CURRENT ISSUE: Winter 2018



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wall。zτ'he green bus trundles 下e rock-bo'雲'"cngo 方m".... Ao o合 a Jong road 1花.okingback to an old

home,,whoωe l ves have fallen, whos上 harbo露)under wooded hilla 猶n cr泫ss逶迤es by yet no

one. Perba傍, I’d thougbt. .in隈 隩 。in another‘s cold apartment. 8 1 shall find • s迢n. ω my

own mel遞陟holy.

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Editor's Note: Noise

Noise lives a double life. It’s the random fluctuations in the background, where voices and images are born and where they go to die. It is also the car alarm, the lawnmower, the kid crying on a plane where you can’t get away and can’t make it stop. It tends to get between you and whatever you actually want to be hearing. “Noise is unwanted sound,” says the collective voice of Wikipedia’s legion of anonymous editors, speaking from the digital abyss. These pages are home to a silent unwanted uproar. They are dedicated to sights and sounds neglected, to everything that reaches your eyes or ears but still evades notice. This issue of The Harvard Advocate tries to listen.

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Friendship as a Way of Life

There are three kinds of voices: the Narrators, who describe your behavior in the declarative, as if keeping a transcendent live studio audience posted on the situational comedy of your existence. There are Interrogators, who progressively nibble away at your confidence with intrusive questions, keeping you up late into the night. Then there are the Commanders. They give commands. “It is important that you stick to your normal pattern of doing things,” the forum says. “Otherwise it could cause you doubt yourself and Commanders might take advantage of your indecisiveness.”

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So many people were being raptured that day, so many having their hearts’ desire. But suicide was becoming quite boring, no longer worth getting rapturous over, nothing to get out of bed for. It was not at all original to climb the ladders of sky, since the stars, and their broken shells, were giving very obvious directions. And there were times when the strange weather simply demanded it. If a midday breeze blew apart a veil of air, you might spy something there as like a revelation; and no sooner marked by its beauty, your neck rests upon the wide bosom of sky.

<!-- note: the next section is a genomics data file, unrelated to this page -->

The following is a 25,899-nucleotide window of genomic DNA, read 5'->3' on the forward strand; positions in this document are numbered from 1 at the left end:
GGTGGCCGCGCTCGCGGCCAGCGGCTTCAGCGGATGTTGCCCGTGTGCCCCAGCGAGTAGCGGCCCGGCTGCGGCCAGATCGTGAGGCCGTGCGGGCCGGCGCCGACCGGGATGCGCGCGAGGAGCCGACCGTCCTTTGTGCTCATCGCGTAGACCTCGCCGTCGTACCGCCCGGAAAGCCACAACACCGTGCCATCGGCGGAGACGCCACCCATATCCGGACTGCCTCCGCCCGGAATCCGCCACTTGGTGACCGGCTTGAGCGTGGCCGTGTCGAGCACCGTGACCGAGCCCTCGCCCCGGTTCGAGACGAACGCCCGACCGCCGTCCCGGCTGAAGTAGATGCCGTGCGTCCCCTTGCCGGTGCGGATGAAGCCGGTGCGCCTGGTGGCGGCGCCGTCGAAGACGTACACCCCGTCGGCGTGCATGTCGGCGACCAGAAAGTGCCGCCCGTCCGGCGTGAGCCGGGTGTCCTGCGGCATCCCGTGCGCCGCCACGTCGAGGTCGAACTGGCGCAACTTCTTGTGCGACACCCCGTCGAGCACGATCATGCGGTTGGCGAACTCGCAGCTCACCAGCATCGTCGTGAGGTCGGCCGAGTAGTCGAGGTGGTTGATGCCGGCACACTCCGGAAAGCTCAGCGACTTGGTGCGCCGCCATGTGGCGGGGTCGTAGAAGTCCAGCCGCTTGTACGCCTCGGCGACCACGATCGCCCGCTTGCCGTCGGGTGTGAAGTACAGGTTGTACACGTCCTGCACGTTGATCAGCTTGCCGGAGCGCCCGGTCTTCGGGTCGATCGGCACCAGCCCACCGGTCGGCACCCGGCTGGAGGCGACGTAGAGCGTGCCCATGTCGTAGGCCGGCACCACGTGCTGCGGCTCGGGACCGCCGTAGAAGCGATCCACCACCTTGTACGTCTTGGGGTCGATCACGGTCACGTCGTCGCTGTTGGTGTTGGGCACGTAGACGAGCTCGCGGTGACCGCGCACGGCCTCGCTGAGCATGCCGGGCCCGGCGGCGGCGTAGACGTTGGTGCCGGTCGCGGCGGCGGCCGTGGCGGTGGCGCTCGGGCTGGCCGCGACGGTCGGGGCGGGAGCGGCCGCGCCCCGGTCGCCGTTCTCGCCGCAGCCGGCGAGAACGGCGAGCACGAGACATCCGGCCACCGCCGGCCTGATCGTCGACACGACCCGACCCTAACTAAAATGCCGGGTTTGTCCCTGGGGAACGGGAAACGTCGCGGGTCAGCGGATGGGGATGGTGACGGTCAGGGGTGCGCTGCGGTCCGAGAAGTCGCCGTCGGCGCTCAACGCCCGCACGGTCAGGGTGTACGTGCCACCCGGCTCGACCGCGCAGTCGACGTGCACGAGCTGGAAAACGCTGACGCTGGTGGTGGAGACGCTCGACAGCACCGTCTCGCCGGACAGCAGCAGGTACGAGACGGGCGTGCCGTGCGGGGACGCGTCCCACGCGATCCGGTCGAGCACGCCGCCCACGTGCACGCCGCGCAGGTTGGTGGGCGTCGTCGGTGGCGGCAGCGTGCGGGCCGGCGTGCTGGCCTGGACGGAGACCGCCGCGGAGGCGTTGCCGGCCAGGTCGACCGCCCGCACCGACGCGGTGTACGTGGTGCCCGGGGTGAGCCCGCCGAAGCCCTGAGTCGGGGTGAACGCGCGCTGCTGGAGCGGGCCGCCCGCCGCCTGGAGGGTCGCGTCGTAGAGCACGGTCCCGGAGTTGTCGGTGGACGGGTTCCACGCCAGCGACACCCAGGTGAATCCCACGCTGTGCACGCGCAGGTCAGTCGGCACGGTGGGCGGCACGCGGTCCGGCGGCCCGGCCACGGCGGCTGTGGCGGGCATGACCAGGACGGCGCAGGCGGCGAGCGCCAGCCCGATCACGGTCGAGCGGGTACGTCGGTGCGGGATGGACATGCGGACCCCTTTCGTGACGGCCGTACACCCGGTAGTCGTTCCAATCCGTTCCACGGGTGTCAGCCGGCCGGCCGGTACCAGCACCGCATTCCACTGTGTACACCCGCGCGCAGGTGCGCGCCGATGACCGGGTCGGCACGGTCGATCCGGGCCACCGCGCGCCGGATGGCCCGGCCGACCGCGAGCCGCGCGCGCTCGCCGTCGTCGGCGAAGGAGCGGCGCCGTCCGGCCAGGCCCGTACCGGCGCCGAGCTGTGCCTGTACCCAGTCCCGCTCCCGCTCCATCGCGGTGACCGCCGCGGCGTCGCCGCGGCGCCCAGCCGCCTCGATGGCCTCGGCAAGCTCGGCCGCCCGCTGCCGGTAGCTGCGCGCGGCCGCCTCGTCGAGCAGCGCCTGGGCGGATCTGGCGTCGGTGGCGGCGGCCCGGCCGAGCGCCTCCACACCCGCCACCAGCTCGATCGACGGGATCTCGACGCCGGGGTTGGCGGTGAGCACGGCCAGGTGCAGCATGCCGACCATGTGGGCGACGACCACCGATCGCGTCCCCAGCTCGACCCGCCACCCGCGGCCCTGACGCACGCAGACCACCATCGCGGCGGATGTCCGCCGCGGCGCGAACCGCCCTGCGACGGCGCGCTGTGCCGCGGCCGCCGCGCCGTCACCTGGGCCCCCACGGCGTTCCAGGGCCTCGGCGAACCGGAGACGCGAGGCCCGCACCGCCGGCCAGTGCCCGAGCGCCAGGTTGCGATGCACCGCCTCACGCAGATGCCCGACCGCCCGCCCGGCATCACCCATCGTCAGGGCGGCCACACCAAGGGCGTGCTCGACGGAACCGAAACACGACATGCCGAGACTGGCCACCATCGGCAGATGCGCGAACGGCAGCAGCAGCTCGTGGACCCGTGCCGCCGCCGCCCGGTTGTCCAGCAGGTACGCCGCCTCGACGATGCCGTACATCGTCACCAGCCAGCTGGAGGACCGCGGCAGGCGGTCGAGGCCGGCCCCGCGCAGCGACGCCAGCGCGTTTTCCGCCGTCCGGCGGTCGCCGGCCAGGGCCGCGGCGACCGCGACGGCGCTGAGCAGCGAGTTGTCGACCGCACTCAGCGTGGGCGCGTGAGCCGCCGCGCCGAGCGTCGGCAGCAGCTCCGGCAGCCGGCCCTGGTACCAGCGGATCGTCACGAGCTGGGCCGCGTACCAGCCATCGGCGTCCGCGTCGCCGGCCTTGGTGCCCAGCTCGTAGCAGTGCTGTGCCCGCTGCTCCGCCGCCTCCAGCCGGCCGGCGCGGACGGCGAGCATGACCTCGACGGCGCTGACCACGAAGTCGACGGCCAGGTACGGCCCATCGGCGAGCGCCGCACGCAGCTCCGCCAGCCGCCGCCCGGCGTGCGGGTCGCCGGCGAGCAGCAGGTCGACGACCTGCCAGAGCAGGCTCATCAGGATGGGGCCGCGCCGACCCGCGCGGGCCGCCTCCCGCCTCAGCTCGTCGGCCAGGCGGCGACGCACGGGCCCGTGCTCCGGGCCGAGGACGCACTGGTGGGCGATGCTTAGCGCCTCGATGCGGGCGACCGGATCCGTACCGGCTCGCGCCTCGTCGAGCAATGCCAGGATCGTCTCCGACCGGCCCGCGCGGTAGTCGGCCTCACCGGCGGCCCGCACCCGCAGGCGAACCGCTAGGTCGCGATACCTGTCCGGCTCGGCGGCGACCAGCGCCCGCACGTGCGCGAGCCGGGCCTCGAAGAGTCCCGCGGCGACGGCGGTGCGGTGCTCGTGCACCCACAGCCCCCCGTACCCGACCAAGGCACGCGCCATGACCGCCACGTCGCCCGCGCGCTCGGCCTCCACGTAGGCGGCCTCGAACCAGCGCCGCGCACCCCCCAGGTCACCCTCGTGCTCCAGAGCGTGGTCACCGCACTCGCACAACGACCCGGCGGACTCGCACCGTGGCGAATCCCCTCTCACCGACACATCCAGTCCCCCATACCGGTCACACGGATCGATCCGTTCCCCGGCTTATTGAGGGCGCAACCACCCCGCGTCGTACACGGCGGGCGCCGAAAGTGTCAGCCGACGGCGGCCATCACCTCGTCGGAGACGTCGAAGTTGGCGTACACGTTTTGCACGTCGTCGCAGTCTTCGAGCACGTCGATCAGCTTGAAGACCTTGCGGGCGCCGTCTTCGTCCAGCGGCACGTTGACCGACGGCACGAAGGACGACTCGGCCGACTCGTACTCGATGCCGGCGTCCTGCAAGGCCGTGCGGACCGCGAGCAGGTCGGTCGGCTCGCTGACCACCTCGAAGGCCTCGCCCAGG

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Taking a Dive with Coast Modern and SHAED

The night began with The Star-Spangled Banner and a man in a black Morphsuit. The anthem, sung by concertgoer Kayla M. Salmon, was the highlight of an impromptu talent show hosted by Coast Modern, Tuesday night’s headliner in The Sinclair. This goofy, no-stakes “talent show” was the perfect icebreaker that seemed to forewarn the audience, “Don’t take anything you are about to see or hear too seriously.” And there’s nothing serious about Coast Modern. From Los Angeles, Coast Modern is an indie pop band that sounds like they are from Los Angeles. Their music is an amorphous mixture of mischievous energy and dog-day lethargy. To hear this contradiction, listen to a track from their eponymous debut album released last year. The band consists of lead singer Coleman Trapp and guitarist Luke Atlas - who, by the way, was presumably the man in black spandex.

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Sinclair Darlings(ide)

When I got there, late last Thursday night, the Sinclair had an unusually low-key energy. It kind of felt like the Powers That Be had pushed back Twain's stage time (they were opening for Darlingside) to do a late-night sound check, or like the venue had been delaying things with a recorded set list but the speakers had conked out. Even with the low audience hum, it was that quiet, and there was that little energy. And having listened to Twain’s label debut with Keeled Scales (Rare Feeling (2017), more info here) a few times through now, the reality of their live performance was awkward; I had been expecting the coherent, and (occasionally) profoundly listenable sound that defines tracks like "Solar Pilgrim" and "Freed from Doubt," and instead found myself struggling to follow along. I'm sympathetic, though; all it takes is a coffee house experience or two to know that it's really, profoundly hard for acoustic groups to command attention, when that attention isn’t already there.

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